Were the 5900's lettered "D&RGW" when built, or was there a temporary "D&RG" lettering scheme?
While we're at it, the 700 series drop bottom gons: When were they rebuilt from their original "Longhorn" configuration to the common car we think of today, with side activated drop doors? I have this unbuilt Sn3 PBL kit, you see . . .
I wouldn't go by car folio drawings for this kind of detail. I looked at some 700 series drawings from the mid teens a week ago at Denver Public Library and don'e recall seeing this feature. However, my search was for different cars.
I've seen many folio drawings for 1000, 1500 and 9200 class gondolas issued in the teens and early 20's before rebuilding showing 5 boards, 50" interior height, when the cars in fact were 4 board, 40" interior height. Only the 2900 class, 26 cars, were 5 board, 50" interior height.
I have a drawing from 1915 showing details for the 1500 class, 5 boards, 50" interior height. Didn't happen until 1927/1928.
Where were the drop-bottom gondolas going to in Fairplay? There might have been elevated tracks at London Junction for the big smelter there, but I assume that would have been listed as “Alma”, not Fairplay….
Not at home right now so don't have my materials handy regarding the early "longhorn" manifestation of the drop-bottom gons. They are covered pretty well in Sloan's book, and I have a original erection card drawing (from DPL) with the longhorn levers and the drop doors hinged from the sides not the center! Have a decent picture (from Dorman I think) of one of these creatures somewhere as well, will try to find it.
As I recall, the originals were built around 1905 and extensively rebuilt shortly thereafter with the more familiar short lever and center hinged drop doors. Then rebuilt again in the twenties with everything else. DPL has erecting card drawings from '05, '18 and '26. Again, Sloan would have more detail.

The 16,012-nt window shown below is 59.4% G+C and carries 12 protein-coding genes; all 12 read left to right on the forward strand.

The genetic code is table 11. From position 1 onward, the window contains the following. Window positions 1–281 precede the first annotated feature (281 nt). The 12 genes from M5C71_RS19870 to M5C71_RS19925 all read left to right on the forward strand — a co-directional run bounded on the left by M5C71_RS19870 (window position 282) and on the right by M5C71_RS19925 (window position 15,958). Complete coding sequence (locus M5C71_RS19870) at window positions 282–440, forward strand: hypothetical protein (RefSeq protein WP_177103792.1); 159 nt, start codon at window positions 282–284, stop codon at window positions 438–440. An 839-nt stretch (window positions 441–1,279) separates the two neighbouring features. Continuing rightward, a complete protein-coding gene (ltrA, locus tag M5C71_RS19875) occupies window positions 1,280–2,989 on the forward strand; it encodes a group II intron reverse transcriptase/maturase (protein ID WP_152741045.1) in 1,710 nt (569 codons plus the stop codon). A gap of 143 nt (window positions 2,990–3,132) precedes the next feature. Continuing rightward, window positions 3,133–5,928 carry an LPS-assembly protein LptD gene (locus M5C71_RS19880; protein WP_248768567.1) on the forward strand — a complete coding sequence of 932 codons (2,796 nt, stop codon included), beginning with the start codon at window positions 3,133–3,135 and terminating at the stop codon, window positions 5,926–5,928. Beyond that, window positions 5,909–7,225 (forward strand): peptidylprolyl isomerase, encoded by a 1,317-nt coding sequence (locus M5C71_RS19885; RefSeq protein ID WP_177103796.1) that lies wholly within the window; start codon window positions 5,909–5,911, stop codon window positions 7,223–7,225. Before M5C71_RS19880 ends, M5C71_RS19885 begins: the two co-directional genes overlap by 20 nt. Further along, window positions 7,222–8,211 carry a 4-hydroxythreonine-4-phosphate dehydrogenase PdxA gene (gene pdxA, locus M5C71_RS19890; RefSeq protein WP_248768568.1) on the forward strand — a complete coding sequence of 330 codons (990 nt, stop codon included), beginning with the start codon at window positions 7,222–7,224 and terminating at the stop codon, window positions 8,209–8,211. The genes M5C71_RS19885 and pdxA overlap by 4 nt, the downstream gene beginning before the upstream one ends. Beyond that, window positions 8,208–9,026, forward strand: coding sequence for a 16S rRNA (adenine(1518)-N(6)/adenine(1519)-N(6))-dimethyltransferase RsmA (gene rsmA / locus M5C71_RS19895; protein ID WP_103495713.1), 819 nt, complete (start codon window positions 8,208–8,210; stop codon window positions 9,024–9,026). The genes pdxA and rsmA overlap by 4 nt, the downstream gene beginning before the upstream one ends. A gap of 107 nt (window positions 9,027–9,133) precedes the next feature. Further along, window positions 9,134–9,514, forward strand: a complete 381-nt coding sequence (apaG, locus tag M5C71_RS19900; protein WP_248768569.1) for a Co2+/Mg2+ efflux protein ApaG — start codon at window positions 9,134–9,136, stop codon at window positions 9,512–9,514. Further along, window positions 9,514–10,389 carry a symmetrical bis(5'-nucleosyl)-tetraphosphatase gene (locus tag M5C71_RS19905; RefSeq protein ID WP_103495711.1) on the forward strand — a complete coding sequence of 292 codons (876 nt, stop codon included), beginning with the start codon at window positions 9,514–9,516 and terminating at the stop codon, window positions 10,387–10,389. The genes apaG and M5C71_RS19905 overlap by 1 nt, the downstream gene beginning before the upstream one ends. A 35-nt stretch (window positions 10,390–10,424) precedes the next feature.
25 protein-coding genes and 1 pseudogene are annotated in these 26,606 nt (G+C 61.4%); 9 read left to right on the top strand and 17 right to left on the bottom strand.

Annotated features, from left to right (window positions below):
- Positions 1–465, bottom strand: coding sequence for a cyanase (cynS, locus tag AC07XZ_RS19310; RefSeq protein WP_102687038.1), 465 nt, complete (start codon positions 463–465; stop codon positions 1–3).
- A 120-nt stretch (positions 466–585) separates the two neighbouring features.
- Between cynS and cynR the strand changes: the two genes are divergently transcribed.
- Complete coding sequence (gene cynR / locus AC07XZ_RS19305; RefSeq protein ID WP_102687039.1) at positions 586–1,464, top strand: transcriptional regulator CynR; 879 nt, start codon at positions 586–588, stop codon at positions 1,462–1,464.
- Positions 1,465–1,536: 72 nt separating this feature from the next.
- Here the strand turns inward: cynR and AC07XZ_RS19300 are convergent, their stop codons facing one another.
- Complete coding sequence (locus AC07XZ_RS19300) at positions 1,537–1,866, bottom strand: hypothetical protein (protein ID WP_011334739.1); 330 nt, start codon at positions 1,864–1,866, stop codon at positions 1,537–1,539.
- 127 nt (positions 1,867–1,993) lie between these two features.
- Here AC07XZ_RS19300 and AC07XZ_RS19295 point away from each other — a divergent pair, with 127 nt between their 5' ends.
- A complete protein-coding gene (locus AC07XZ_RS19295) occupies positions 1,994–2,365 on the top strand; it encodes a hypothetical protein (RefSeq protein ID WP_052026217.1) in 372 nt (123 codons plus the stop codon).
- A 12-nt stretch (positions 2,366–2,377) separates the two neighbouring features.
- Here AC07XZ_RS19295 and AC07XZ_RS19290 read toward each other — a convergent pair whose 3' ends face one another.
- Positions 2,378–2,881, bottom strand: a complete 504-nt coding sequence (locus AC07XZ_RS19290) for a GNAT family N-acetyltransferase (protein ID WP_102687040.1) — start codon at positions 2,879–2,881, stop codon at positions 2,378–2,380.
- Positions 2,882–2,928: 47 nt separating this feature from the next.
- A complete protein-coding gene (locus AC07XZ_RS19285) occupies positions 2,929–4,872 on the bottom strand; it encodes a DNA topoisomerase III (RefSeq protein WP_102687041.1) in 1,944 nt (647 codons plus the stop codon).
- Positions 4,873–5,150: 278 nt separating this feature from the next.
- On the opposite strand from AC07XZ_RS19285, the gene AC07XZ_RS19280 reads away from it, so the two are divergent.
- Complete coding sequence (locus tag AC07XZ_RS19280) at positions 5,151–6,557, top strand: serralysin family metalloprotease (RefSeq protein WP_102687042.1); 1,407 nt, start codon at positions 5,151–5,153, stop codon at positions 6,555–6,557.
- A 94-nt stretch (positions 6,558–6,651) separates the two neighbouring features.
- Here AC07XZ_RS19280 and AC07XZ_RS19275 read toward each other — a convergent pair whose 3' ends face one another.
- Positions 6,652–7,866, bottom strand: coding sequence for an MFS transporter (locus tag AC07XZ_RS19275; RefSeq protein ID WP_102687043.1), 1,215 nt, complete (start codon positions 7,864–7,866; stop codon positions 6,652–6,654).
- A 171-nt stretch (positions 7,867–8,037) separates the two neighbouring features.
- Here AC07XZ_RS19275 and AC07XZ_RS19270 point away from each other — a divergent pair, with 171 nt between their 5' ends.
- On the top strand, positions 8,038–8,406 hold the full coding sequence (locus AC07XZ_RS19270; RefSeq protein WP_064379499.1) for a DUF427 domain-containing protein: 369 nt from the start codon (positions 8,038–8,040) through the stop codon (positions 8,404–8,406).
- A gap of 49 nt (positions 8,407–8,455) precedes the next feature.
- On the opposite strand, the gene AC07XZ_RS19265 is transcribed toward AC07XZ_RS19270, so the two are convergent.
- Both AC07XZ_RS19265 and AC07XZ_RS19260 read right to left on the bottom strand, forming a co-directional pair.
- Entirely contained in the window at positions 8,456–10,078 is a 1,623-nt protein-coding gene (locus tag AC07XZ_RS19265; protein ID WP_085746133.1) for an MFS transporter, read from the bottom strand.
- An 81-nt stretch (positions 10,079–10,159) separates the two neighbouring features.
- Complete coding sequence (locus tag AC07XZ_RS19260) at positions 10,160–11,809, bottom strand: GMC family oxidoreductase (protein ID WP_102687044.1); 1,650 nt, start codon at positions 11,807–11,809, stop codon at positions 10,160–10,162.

The car doesn't appear to have the "longhorn" release levers and has a high brake staff on the left end, like modern drop-bottom gons. Perhaps it is a circa 1918 mid-phase rebuild that Mike mentioned, before the final rebuild of 1926. Wish I could find my copy of Sloan's compendium, misplaced a couple of weeks ago, it seems.
This might be the Salida RIP track, judging from the roof of the boxcar 3354 to the left, badly in need of roof repair.
Anyways, the drop bottom gons that Pat cites, as visiting Breckenridge and consigned to Fairplay, likely looked like this in 1923-24.
Here's a photo of one of those D&RG boxcars that Pat cites, as being consigned to Climax, hiding behind folk gathered for a photo:
Climax Molybdinum Company Photo, dated 1924. In Ferrell's C&Sng.
And back in the 19teens, three D&RG boxcars are backing slowly down to Dillon and Dickey. They have been picked up at Colligan spur, just to the left of the Snake River trestle. They are probably empties, their lading (coal?) having been unloaded at the wagon platforms at the spur, probably now being teamed up to the mines at Montezuma or Peru Creek.